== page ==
From 1618 to 1654 the Dutch made repeated attempts to take possession of Brazil, and during the whole time the Jewish element in that country remained friendly to the Dutch and inimical to the Spanish and, after 1640, to the Portuguese. Thus, as early as 1618 Francisco Ribiero, a Portuguese Jewish captain who had relatives in Holland, is said to have assisted the Dutch in their attempts upon the Brazilian coast. When Bahia was captured in 1624 the Dutch were welcomed by about 200 Jews, to whom freedom of worship had been promised. The capital, however, was recaptured the following year by the Portuguese. Most of the Jews of Bahia moved to Recife (Pernambuco) when the latter city was captured by the Dutch in 1631. So promising was the position of the Jews in Brazil that Ephraim Sueiro, brother-in-law of Manasseh b. Israel, emigrated to that country in 1638, and was to have been followed by Manasseh himself, who dedicated the second part of his "Conciliador" to the community at Recife (1640). Two years later no less than 600 Jews from Amsterdam, including Isaac Aboab da Fonseca and Moses Raphael Aguilar, embarked for Recife. They spread throughout the country, forming congregations at Tamarico, Itamaraca, Rio de Janeiro, and Parahiba; and in 1646 some of them raised large sums to assist the Dutch in defending the coast.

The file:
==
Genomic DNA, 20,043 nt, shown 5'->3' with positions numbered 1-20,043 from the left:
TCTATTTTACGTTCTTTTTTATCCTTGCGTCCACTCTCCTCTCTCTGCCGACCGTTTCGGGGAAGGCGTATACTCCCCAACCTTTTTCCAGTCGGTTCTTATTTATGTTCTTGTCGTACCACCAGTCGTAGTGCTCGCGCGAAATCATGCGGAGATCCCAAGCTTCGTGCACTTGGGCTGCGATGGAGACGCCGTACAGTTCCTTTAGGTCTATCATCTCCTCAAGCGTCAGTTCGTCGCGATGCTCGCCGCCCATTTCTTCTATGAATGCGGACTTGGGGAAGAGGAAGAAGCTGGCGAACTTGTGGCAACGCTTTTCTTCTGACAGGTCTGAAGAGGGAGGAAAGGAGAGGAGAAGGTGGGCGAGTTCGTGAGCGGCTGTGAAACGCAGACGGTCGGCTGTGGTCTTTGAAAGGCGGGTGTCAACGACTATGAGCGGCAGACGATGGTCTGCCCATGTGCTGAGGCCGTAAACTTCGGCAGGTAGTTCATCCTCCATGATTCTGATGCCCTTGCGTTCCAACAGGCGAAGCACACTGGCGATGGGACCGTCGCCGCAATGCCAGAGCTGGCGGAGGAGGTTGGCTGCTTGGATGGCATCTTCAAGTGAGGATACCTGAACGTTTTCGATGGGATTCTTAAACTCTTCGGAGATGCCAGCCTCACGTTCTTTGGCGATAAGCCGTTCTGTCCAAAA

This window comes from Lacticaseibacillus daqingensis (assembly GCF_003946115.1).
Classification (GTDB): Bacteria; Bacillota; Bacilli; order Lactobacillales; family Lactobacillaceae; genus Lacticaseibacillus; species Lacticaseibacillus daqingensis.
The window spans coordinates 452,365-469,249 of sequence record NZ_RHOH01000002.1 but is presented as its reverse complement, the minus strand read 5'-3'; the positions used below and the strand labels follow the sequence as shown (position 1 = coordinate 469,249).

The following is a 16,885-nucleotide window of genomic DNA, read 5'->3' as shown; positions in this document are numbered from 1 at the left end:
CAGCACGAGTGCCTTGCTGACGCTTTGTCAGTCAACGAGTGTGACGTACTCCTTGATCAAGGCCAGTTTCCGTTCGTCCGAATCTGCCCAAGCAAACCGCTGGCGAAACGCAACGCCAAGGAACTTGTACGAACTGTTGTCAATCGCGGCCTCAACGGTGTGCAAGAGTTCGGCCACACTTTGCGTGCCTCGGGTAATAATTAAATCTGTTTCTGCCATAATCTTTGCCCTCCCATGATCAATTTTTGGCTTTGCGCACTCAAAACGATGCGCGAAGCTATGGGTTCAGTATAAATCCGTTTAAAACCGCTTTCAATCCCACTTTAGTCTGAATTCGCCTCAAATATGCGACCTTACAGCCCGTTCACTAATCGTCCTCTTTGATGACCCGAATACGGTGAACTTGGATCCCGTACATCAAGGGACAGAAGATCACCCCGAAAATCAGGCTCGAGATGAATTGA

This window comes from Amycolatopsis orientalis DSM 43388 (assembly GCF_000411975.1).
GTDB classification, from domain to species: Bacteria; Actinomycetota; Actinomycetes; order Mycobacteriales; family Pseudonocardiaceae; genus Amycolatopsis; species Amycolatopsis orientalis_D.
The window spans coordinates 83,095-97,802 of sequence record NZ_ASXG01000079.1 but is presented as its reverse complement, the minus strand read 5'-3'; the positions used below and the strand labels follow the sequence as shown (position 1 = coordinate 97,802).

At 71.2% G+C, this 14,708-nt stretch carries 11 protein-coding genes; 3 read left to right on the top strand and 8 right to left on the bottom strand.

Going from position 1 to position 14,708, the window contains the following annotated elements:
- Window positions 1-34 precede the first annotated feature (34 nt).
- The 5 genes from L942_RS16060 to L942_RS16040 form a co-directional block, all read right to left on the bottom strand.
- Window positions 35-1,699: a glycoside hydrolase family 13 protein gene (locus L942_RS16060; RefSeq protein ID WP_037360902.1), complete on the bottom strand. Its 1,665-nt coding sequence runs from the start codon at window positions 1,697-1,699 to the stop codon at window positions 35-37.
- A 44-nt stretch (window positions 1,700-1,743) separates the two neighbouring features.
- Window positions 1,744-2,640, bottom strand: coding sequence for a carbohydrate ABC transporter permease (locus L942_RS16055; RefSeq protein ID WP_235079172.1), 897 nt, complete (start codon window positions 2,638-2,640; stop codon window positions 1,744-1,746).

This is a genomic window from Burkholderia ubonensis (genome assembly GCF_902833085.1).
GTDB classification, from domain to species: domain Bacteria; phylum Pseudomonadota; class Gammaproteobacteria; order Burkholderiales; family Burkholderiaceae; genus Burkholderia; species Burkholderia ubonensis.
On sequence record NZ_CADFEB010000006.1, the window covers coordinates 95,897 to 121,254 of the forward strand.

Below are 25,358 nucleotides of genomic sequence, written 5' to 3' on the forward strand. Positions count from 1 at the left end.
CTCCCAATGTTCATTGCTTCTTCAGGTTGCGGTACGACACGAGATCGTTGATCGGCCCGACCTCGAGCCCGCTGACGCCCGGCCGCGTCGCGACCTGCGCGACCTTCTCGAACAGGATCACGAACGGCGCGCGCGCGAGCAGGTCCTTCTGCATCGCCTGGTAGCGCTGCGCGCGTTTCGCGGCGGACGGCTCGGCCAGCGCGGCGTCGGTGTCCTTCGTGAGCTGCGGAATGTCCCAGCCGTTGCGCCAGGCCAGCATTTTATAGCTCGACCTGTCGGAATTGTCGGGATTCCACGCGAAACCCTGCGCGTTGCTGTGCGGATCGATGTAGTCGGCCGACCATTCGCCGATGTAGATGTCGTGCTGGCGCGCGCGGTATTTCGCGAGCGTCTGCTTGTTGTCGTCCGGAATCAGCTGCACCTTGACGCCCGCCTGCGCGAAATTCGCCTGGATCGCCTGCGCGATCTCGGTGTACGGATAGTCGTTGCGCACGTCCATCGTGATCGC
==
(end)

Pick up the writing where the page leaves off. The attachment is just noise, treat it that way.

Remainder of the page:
There were said to be no less than 5,000 Jews in Recife when it capitulated to the Portuguese, special clauses of the capitulation referring to the Jews. They found it, however, impossible to remain in Pernambuco, and scattered throughout North America, though a large number, including Aboab and Aguilar, the Pereyras, the Mezas, Abraham de Castro, and Joshua Ẓarfati, returned to Amsterdam, while Jacob de Velosino, the first Hebrew author born on American soil, settled at The Hague. Others went to Cayenne and Curaçao, and it is generally assumed that the first Jewish settlers in New Amsterdam came directly from Pernambuco (see, however, New York). There still remained a number of Maranos on Brazilian soil, whose existence is known mainly through the actions of Brazilian "familiars." Thus Isaac de Castro Tartas, who lived there, was transported to Lisbon Dec. 15, 1647. The number of Brazilian Maranos was augmented by exiles transported from Portugal between 1682 and 1707 for the crime of Judaizing. These were closely watched, and in case of relapse they were returned to Lisbon. Thus, on Oct. 10, 1723, five Jews who had been returned from Rio de Janeiro were punished at an auto da fé at Lisbon. On Oct. 19, 1739, Antonio José da Silva, poet and dramatist, who was originally from Brazil, was burned at the stake, together with his mother and wife. Nevertheless, the Jews flourished in Brazil throughout the eighteenth century, and it is reported that in 1734, after the discovery of diamonds, they controlled the market for those gems. The action of the Inquisition in returning so many Jews from Brazil to Lisbon had a deleterious effect upon the sugar trade, which the Jews almost monopolized; and many sugar-mills were closed at Rio de Janeiro until Pombal put an end to the transportation of Maranos from Brazil to Lisbon.Spanish America: Mexico.